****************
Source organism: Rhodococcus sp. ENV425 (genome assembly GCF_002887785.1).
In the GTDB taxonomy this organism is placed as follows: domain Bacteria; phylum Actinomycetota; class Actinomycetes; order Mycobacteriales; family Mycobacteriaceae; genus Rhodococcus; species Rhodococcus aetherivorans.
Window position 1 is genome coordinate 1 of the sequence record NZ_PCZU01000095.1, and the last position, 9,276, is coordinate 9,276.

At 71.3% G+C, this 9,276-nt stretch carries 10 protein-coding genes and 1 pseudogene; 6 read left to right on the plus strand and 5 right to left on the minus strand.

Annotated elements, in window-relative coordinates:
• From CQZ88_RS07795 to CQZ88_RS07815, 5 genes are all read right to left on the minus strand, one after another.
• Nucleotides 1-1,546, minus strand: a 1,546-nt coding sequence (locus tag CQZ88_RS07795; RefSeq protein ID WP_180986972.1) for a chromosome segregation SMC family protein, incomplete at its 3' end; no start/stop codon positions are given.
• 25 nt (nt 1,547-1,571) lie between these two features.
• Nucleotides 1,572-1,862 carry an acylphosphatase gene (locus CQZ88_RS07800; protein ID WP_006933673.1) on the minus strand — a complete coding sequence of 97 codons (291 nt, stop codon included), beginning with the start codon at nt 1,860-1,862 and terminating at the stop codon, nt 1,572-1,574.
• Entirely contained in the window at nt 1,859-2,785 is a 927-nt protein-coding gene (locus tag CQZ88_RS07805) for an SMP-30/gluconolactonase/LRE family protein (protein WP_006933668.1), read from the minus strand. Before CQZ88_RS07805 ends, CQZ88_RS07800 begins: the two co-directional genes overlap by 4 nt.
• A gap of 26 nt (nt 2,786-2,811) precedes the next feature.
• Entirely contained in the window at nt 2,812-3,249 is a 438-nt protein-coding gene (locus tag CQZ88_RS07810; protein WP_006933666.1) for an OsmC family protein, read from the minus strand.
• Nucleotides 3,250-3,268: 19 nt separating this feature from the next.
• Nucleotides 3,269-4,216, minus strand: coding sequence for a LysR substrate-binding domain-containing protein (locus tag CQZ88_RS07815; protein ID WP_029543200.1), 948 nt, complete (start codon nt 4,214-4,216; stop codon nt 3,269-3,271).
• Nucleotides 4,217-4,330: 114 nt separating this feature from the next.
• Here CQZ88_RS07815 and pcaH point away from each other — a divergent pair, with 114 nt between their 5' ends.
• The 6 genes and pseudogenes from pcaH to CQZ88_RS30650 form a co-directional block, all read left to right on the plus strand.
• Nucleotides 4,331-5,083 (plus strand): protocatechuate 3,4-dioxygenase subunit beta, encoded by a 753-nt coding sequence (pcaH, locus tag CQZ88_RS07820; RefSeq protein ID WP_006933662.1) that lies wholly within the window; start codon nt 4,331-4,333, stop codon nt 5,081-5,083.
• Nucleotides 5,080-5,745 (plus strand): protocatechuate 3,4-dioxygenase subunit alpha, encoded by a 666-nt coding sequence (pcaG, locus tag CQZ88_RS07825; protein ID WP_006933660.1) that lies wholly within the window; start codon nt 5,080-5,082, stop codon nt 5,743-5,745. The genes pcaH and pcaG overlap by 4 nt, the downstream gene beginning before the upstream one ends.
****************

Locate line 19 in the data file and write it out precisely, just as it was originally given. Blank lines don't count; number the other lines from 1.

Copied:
• Nucleotides 5,080-5,745 (plus strand): protocatechuate 3,4-dioxygenase subunit alpha, encoded by a 666-nt coding sequence (pcaG, locus tag CQZ88_RS07825; protein ID WP_006933660.1) that lies wholly within the window; start codon nt 5,080-5,082, stop codon nt 5,743-5,745. The genes pcaH and pcaG overlap by 4 nt, the downstream gene beginning before the upstream one ends.